I’d love to see this role played by Russell Braun or some other capable Canadian. I found that Mattei over-acted, his every gesture and facial contortion caught by the high def cameras. This is an expressionist opera, where the emotions are all larger than life, exaggerated in the sounds we hear from the orchestra and sometimes in the singing, and so perhaps that seems like an invitation to act up a storm & forget about subtlety or small gestures.
Van den Heever though does much better in close-up, sometimes giving us a blank face in response to the explosions from her partner. And in every case she was the one I was looking at, the one who was believable, because she didn’t seem to be acting. Is this a sign of a better alignment between her interpretation, Kentridge’s reading & the text? But I’ve never seen a Wozzeck where I didn’t like the Marie. The role is unbreakable, so brilliantly written by composer Alban Berg that we can’t help but be moved. Although maybe van den Heever deserves at least some of the credit for being believable both as the Mary Magdelene side of the character and as the mother as well. On a day when Toronto was enduring huge rains & fears of flood, there was a minor deluge on my face in her solo scenes in the first act & again in that poignant scene that usually opens Act III.
Usually that is. For this production however instead of three acts of five scenes each, we get an uninterrupted flow for fifteen scenes, for a running time around 100 minutes. That would seem to be a brilliant idea.
The child that we first meet in the scene where Marie sings the lullaby is played by a puppet, a choice reminding me of the child in the Minghella Madama Butterfly. While this might be one of the most troubling aspects of the production, I found it totally worked for me (waterworks as confirmation): except for the last scene. I hate to be a spoiler but you will likely see pictures and hear people talk about this. Again I suspect that this works better in the theatre than in high-def close-up.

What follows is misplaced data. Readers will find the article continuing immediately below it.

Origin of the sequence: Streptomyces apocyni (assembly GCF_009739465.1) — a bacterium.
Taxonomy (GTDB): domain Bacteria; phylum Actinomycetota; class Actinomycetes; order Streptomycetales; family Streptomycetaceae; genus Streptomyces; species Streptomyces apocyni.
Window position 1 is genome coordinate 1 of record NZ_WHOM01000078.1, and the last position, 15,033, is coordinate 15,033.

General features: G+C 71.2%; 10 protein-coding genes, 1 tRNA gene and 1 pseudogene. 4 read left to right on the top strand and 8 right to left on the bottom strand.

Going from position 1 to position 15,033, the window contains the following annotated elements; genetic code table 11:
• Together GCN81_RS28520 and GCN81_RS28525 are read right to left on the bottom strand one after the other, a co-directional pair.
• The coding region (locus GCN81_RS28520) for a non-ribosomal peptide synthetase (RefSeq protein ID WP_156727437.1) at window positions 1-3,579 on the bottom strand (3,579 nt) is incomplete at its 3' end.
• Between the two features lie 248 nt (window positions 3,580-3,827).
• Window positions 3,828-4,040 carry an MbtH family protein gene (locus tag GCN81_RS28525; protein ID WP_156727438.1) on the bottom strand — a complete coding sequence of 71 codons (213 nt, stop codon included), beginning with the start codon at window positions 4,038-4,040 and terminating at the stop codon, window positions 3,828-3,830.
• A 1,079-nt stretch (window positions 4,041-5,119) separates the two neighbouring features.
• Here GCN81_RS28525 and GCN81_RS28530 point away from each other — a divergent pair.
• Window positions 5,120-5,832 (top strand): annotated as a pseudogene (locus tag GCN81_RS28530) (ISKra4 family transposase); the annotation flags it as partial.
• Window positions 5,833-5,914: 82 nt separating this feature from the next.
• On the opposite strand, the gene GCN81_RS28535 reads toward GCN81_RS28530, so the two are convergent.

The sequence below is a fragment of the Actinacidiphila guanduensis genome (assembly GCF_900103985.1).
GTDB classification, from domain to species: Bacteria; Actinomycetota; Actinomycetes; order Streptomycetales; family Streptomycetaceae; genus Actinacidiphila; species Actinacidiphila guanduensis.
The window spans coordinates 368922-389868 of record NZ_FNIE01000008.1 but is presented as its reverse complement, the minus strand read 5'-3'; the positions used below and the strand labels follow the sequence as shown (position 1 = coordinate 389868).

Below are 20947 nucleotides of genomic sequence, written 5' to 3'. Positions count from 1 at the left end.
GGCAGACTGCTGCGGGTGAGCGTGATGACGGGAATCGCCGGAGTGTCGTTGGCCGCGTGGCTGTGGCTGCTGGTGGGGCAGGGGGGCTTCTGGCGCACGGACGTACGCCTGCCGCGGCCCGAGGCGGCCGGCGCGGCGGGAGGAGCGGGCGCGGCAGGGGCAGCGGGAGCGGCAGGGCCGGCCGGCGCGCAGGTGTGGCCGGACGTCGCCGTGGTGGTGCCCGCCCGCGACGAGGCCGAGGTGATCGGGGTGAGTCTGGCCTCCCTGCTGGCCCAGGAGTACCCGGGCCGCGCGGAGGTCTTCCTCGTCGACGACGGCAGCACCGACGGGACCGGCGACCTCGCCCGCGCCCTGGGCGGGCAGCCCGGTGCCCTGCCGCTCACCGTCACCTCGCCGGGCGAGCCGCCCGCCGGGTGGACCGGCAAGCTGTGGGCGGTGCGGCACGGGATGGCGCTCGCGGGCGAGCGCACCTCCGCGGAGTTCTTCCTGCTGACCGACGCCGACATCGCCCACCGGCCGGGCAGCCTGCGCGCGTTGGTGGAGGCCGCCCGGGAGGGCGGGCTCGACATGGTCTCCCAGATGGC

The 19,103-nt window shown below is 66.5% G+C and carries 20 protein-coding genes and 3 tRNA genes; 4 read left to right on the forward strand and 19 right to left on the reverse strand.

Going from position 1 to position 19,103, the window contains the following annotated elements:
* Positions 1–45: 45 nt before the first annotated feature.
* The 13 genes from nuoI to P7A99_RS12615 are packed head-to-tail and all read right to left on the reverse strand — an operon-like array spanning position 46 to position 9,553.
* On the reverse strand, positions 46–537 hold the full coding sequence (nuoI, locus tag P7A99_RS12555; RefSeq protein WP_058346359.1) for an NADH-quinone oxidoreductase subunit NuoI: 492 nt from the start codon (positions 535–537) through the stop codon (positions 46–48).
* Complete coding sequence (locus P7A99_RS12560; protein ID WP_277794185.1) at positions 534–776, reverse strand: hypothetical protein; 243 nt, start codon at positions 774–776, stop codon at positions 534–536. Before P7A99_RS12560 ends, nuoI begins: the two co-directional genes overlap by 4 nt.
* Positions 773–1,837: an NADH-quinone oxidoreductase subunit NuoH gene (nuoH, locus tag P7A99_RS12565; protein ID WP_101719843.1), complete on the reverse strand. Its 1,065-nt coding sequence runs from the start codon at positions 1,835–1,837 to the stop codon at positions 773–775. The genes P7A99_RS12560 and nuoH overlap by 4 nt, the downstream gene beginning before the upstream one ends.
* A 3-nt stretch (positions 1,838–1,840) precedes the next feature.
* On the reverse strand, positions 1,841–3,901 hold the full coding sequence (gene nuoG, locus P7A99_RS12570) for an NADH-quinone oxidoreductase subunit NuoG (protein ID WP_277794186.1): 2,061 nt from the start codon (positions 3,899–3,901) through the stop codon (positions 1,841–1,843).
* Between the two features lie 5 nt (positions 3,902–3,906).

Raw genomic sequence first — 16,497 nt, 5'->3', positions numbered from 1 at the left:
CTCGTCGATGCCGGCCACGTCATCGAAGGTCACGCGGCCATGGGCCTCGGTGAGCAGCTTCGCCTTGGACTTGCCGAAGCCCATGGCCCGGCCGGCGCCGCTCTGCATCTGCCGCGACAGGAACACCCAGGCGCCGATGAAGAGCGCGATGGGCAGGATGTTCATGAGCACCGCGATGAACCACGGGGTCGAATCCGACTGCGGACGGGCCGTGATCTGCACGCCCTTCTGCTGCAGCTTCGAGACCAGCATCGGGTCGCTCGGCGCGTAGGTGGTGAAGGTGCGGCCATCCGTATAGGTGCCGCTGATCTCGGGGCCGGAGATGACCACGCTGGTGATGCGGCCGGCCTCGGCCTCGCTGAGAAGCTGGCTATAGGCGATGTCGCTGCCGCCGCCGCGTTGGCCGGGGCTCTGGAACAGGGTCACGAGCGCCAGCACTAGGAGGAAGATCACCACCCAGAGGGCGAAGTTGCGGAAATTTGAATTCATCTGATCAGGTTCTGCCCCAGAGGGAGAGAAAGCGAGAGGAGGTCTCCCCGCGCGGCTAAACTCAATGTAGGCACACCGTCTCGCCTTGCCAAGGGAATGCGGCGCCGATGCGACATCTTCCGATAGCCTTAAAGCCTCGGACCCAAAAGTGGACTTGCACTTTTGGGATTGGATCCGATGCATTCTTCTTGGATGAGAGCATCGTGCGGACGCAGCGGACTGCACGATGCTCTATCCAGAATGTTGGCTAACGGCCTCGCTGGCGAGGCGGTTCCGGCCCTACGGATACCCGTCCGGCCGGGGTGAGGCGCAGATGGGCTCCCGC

Kentridge updates the production to the First World War, a little over 100 years ago. I was just discussing something comparable last week regarding Robert Carsen’s Rosenkavalier production that has been revived this year, also updated; Carsen’s updating places the action just before The Great War begins. I’m not sure what the updating accomplishes, as this is already one of the most powerful operas ever written, but it doesn’t harm the work. Kentridge puts a screen onstage ostentatiously projecting images that sometimes complement the action, sometimes distracting. During the elegiac summation interlude before the final scene I felt that the images failed to match the eloquence of the music; they need to be reconsidered.
It includes some of the most explicit lines about poverty of any opera in the rep . Because it’s an expressionist opera it’s over the top, not just a depiction of poverty but characters talking about being poor. Kentridge’s stage picture is often a messy collage in multiple media, people sharing the stage with puppets and masked figures on the border between human and puppet. Of course. This is not a pretty story.
I’m hopeful that the COC will announce their plans to stage this production sometime soon.